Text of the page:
Open Access Highly Accessed Open Badges Research article

Melanin is an essential component for the integrity of the cell wall of Aspergillus fumigatus conidia

Marc Pihet12*, Patrick Vandeputte12, Guy Tronchin2, Gilles Renier2, Patrick Saulnier3, Sonia Georgeault4, Romain Mallet4, Dominique Chabasse12, Françoise Symoens5 and Jean-Philippe Bouchara12*

Author Affiliations

1 Laboratoire de Parasitologie-Mycologie, Centre Hospitalier Universitaire d'Angers, France

2 Groupe d'Etude des Interactions Hôte-Pathogène, UPRES-EA 3142, Université d'Angers, France

3 INSERM U646, Université d'Angers, France

4 Service Commun d'Imageries et Analyses microscopiques, Université d'Angers, France

5 Scientific Institute of Public Health, Brussels, Belgium

For all author emails, please log on.

BMC Microbiology 2009, 9:177  doi:10.1186/1471-2180-9-177

Published: 24 August 2009



Aspergillus fumigatus is the most common agent of invasive aspergillosis, a feared complication in severely immunocompromised patients. Despite the recent commercialisation of new antifungal drugs, the prognosis for this infection remains uncertain. Thus, there is a real need to discover new targets for therapy. Particular attention has been paid to the biochemical composition and organisation of the fungal cell wall, because it mediates the host-fungus interplay. Conidia, which are responsible for infections, have melanin as one of the cell wall components. Melanin has been established as an important virulence factor, protecting the fungus against the host's immune defences. We suggested that it might also have an indirect role in virulence, because it is required for correct assembly of the cell wall layers of the conidia.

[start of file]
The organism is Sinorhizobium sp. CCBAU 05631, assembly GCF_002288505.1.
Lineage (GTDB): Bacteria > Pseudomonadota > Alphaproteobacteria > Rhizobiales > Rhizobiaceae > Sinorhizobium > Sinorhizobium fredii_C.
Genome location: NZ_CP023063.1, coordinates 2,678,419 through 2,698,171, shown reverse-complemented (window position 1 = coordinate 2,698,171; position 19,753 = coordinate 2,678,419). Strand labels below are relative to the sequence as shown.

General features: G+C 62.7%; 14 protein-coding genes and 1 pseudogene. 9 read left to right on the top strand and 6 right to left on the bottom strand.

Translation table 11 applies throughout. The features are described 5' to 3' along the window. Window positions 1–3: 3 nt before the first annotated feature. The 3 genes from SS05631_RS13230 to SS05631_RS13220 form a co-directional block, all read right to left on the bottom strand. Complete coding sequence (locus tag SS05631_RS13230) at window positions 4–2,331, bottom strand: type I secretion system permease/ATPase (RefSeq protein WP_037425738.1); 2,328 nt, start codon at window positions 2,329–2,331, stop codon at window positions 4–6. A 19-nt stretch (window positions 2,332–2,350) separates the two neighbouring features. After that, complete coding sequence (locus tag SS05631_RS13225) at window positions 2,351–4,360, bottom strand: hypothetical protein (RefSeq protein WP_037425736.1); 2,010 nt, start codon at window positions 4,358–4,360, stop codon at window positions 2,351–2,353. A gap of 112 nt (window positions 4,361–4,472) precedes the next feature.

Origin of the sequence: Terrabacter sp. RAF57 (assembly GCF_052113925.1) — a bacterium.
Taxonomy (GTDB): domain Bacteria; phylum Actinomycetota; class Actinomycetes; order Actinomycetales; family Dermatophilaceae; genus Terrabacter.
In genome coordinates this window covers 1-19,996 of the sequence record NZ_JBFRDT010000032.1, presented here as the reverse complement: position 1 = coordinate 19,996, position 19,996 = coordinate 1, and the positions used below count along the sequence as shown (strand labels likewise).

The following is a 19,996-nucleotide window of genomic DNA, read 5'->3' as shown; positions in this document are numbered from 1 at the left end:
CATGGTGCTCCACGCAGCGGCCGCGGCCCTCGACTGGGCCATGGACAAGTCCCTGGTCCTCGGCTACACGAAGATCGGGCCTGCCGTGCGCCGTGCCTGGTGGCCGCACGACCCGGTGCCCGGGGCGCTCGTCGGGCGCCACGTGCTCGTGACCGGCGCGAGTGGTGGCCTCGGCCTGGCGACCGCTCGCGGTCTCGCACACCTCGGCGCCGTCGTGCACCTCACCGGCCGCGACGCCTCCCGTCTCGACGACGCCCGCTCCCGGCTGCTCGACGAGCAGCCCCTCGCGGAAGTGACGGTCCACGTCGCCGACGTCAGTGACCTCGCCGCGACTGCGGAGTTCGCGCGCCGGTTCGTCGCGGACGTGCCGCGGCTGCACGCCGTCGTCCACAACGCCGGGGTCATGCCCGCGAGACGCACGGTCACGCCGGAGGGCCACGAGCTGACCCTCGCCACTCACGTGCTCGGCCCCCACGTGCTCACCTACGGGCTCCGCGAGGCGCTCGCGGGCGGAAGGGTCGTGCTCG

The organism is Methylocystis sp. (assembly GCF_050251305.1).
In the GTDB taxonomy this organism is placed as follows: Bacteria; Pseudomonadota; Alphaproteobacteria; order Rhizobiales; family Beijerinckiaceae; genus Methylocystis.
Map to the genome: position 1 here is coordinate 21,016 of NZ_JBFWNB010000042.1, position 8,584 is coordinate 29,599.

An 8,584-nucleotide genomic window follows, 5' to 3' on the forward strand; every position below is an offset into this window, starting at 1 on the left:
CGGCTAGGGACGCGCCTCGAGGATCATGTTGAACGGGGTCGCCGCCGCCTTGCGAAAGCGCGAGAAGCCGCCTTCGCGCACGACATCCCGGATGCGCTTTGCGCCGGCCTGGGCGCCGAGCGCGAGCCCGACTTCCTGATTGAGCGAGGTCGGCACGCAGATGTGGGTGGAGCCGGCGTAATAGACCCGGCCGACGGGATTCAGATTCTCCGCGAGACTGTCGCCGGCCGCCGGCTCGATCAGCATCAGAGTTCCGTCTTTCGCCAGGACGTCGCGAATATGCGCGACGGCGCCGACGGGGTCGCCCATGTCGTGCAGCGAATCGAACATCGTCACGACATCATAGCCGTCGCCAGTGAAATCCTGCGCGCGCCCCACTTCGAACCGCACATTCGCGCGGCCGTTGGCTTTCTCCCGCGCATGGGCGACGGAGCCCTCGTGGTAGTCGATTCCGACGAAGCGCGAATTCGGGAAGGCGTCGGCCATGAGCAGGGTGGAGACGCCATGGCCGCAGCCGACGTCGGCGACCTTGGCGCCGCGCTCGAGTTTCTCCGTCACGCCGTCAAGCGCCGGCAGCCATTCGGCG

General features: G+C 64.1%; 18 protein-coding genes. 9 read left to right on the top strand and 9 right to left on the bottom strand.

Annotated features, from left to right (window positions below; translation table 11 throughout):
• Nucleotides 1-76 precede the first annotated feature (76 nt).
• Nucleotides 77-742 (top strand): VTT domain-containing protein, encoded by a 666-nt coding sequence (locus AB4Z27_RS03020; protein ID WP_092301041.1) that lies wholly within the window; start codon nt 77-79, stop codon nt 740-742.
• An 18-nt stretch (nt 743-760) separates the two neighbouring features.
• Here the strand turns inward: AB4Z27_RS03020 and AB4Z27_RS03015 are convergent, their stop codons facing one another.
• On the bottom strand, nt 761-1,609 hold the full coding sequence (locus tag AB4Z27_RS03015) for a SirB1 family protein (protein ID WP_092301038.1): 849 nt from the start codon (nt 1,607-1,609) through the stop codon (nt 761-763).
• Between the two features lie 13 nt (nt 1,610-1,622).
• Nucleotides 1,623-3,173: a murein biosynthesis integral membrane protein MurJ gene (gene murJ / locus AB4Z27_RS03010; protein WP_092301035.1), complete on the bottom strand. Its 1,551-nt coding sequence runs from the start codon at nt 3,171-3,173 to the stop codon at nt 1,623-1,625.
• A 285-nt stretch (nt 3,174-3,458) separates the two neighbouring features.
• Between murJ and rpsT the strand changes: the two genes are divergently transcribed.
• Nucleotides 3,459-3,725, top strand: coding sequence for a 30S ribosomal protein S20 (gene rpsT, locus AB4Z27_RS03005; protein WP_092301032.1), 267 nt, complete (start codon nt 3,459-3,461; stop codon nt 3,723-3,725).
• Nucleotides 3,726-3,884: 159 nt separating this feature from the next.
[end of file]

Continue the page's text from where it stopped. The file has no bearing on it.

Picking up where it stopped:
We used three A. fumigatus isolates which grew as white or brown powdery colonies, to demonstrate the role of melanin. Firstly, sequencing the genes responsible for biosynthesis of melanin (ALB1, AYG1, ARP1, ARP2, ABR1 and ABR2) showed point mutations (missense mutation, deletion or insertion) in the ALB1 gene for pigmentless isolates or in ARP2 for the brownish isolate. The isolates were then shown by scanning electron microscopy to produce numerous, typical conidial heads, except that the conidia were smooth-walled, as previously observed for laboratory mutants with mutations in the PKSP/ALB1 gene. Flow cytometry showed an increase in the fibronectin binding capacity of conidia from mutant isolates, together with a marked decrease in the binding of laminin to the conidial surface. A marked decrease in the electronegative charge of the conidia and cell surface hydrophobicity was also seen by microelectrophoresis and two-phase partitioning, respectively. Ultrastructural studies of mutant isolates detected considerable changes in the organisation of the conidial wall, with the loss of the outermost electron dense layer responsible for the ornamentations seen on the conidial surface in wild-type strains. Finally, analysis of the conidial surface of mutant isolates by atomic force microscopy demonstrated the absence of the outer cell wall rodlet layer which is composed of hydrophobins.


These results suggest that, in addition to a protective role against the host's immune defences, melanin is also a structural component of the conidial wall that is required for correct assembly of the cell wall layers and the expression at the conidial surface of adhesins and other virulence factors.